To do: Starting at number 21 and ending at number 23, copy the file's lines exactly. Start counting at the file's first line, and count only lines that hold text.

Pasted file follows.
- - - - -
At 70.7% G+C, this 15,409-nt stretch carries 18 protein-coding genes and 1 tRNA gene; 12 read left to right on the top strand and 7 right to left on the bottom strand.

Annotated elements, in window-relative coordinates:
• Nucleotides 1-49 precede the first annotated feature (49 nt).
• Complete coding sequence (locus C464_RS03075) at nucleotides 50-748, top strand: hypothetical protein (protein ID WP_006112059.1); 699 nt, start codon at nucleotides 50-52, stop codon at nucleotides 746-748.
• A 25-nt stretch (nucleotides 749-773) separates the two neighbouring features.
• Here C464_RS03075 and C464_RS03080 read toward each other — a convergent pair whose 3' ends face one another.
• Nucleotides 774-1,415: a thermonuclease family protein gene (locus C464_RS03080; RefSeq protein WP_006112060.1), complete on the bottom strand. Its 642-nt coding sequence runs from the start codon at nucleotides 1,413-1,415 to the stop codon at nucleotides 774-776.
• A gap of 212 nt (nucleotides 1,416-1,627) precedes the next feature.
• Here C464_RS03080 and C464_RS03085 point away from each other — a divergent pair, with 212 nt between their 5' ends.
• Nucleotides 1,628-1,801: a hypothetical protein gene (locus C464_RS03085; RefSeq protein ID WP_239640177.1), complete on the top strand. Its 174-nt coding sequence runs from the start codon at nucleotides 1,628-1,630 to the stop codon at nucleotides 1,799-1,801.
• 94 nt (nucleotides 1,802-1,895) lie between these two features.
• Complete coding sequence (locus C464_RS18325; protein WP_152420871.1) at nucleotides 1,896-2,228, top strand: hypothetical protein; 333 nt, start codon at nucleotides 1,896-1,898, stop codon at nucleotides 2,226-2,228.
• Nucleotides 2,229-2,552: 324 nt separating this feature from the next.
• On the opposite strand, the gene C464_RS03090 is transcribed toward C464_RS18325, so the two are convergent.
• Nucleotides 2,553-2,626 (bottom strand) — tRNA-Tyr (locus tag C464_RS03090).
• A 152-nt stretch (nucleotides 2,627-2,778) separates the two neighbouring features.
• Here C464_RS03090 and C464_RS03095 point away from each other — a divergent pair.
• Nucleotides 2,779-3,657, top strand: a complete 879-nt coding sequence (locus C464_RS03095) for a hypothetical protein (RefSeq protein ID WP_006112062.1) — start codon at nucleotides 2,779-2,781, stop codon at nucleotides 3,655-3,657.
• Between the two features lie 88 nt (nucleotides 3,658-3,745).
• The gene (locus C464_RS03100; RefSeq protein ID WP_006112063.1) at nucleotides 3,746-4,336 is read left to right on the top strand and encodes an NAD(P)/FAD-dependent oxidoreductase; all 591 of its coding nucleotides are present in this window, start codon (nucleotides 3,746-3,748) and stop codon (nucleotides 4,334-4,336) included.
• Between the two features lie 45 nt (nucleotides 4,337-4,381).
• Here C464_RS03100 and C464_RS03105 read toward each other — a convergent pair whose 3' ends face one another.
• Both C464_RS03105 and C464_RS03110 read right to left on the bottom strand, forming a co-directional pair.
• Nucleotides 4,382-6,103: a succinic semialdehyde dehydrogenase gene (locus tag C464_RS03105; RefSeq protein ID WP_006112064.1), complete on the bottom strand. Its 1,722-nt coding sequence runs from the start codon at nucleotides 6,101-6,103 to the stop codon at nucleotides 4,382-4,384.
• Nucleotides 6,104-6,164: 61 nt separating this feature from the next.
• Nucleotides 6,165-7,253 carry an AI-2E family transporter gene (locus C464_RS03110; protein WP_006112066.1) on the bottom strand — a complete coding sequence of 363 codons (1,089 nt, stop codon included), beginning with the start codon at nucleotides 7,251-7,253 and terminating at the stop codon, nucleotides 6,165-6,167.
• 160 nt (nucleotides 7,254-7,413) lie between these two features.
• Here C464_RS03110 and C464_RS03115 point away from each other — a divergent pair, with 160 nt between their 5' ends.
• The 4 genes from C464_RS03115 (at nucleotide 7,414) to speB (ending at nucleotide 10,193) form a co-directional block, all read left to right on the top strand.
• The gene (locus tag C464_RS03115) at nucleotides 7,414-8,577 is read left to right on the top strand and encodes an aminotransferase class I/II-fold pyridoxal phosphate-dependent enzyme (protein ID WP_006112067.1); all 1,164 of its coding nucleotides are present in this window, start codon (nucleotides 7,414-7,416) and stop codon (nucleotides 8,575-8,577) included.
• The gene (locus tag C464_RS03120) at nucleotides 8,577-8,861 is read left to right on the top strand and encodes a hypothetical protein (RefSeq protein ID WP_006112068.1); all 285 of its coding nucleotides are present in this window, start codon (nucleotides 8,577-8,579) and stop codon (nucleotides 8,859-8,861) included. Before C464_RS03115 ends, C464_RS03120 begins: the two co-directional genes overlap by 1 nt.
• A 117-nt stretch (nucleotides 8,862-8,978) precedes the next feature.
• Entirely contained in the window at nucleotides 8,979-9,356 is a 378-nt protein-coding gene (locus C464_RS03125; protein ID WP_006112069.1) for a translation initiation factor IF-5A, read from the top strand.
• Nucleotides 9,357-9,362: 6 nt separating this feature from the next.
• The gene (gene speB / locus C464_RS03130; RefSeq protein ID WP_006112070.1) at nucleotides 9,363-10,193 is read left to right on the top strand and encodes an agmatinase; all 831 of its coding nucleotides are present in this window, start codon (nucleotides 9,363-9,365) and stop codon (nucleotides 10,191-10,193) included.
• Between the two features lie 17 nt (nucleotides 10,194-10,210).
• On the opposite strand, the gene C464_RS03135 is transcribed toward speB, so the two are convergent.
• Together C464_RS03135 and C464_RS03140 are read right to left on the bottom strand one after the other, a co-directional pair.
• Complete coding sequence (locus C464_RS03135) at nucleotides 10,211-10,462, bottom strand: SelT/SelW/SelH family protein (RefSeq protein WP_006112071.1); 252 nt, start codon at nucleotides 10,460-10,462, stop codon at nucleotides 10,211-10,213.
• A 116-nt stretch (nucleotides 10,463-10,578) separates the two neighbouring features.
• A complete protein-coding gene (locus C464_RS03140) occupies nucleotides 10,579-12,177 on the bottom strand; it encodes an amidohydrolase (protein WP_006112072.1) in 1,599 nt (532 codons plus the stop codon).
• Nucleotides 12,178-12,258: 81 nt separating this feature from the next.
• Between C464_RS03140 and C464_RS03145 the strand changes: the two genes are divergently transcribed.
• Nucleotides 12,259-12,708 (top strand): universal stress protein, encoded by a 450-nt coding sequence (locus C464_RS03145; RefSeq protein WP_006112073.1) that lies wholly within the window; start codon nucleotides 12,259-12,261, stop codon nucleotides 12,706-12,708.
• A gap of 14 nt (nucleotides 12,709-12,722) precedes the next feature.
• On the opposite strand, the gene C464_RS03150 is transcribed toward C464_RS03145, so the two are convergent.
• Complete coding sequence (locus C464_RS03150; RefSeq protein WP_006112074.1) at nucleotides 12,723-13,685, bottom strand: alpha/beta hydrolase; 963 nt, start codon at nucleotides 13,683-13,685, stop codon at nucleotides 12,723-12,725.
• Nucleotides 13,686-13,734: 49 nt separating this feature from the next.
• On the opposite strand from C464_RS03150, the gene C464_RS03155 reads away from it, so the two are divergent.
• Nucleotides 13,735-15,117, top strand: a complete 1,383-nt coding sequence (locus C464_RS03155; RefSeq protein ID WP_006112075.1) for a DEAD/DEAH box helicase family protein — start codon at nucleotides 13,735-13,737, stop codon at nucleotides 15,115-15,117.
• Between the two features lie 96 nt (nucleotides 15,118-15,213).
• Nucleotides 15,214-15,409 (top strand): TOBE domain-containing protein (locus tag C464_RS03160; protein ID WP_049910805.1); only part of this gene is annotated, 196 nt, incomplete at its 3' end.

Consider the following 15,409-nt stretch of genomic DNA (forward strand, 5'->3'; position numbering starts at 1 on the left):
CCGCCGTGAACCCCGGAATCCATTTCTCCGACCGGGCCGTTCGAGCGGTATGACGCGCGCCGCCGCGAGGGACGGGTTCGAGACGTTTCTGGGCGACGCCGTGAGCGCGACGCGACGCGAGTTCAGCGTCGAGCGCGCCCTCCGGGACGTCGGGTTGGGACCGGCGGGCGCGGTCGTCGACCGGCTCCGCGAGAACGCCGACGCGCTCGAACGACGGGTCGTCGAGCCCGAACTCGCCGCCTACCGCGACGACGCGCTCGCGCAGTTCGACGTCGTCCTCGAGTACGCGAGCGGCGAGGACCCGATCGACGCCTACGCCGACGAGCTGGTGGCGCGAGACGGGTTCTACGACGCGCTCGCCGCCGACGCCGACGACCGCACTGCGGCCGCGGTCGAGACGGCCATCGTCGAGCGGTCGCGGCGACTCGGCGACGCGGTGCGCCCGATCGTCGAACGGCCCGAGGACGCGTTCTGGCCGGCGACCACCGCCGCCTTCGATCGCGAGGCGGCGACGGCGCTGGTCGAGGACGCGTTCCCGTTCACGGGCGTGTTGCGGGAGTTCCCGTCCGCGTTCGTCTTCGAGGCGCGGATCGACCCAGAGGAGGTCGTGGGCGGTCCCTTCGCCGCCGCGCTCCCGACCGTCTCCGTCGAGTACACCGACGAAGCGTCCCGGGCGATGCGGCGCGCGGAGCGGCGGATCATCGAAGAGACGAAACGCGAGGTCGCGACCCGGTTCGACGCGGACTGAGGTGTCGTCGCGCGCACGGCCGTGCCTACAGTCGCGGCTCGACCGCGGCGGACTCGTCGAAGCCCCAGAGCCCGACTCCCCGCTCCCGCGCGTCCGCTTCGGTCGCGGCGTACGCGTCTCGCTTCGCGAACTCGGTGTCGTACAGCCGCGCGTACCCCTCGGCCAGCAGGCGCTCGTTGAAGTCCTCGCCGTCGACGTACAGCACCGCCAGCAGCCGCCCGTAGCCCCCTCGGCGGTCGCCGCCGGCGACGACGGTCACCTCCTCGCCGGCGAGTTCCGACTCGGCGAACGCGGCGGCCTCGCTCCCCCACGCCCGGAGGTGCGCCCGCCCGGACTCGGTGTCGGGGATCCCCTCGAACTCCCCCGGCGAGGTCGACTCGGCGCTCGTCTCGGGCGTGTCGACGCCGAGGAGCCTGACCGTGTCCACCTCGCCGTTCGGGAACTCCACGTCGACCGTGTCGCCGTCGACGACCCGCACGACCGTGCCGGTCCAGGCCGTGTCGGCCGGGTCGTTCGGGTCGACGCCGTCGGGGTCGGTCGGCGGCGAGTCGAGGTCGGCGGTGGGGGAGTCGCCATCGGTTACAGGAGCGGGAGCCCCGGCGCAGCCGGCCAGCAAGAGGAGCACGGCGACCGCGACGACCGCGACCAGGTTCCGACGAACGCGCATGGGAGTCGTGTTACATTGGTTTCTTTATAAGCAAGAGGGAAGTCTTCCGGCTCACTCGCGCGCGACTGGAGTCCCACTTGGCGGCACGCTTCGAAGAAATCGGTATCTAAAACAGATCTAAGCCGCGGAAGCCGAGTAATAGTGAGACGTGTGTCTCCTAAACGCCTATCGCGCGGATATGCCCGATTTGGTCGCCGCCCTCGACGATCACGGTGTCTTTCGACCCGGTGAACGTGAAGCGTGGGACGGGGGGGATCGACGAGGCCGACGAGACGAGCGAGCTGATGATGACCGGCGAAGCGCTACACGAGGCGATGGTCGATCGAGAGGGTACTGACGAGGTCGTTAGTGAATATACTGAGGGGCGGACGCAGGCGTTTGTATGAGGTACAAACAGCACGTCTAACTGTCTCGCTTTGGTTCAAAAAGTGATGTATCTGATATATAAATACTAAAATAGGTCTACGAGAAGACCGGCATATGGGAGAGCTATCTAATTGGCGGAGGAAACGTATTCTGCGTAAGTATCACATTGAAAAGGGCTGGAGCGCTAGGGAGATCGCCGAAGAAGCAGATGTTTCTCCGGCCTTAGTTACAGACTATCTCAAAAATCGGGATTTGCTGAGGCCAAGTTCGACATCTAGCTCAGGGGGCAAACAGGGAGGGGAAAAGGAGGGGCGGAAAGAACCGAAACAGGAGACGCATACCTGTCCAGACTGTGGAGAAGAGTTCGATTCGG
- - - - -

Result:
• Between the two features lie 45 nt (nucleotides 4,337-4,381).
• Here C464_RS03100 and C464_RS03105 read toward each other — a convergent pair whose 3' ends face one another.
• Both C464_RS03105 and C464_RS03110 read right to left on the bottom strand, forming a co-directional pair.